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The Ubisoft paradox: How the publisher enabled a culture of abuse and control

The Ubisoft paradox: How the publisher enabled a culture of abuse and control

July 1, 2020 | By Chris Kerr




Something is deeply wrong at Ubisoft. Multiple reports from several former and current employees, many of which have been shared online over the past two weeks, depict a toxic workplace where sexual harassment, abuse, racism, and homophobia have been allowed to take root and flourish at Ubisoft studios across the globe.

While a surge of people have come forth over the past several days with reports of sexual harassment and abuse across the entire game industry, Ubisoft's case stands out. At a frequency greater than any other major game publisher, the company has been named repeatedly as a place where abuse runs rampant.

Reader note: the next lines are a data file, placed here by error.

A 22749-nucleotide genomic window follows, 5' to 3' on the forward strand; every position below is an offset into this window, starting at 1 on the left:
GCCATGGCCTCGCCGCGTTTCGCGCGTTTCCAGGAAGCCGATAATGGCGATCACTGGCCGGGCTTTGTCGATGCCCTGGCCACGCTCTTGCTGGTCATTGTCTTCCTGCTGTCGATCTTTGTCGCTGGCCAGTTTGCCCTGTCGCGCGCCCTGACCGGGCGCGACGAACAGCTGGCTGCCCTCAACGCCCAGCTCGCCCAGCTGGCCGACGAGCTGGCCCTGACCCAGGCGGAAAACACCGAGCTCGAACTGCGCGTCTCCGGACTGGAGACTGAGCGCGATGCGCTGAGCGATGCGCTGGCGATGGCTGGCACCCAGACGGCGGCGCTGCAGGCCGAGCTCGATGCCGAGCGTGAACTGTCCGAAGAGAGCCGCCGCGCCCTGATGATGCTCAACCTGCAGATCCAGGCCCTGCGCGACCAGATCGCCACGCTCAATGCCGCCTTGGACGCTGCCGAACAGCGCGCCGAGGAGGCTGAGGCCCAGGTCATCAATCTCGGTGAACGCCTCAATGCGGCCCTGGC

Last week, we reported allegations made by Ubisoft workers who said they experienced or witnessed some form of abuse during their time at the studio. These allegations range from homophobic jokes and racist comments being made on the studio floor, to women being coerced, harassed, and sexually assaulted by co-workers and their superiors -- many of whom escaped meaningful reprimand.

These accusations don't only come from colleagues at a single Ubisoft studio, but from people based around the globe. Ubisoft Massive, Ubisoft Sofia, Ubisoft Toronto, Ubisoft Paris, and the Ubisoft North Carolina customer support center have all been named as the allegations continue, suggesting abuse and harassment are endemic at the Assassin’s Creed publisher.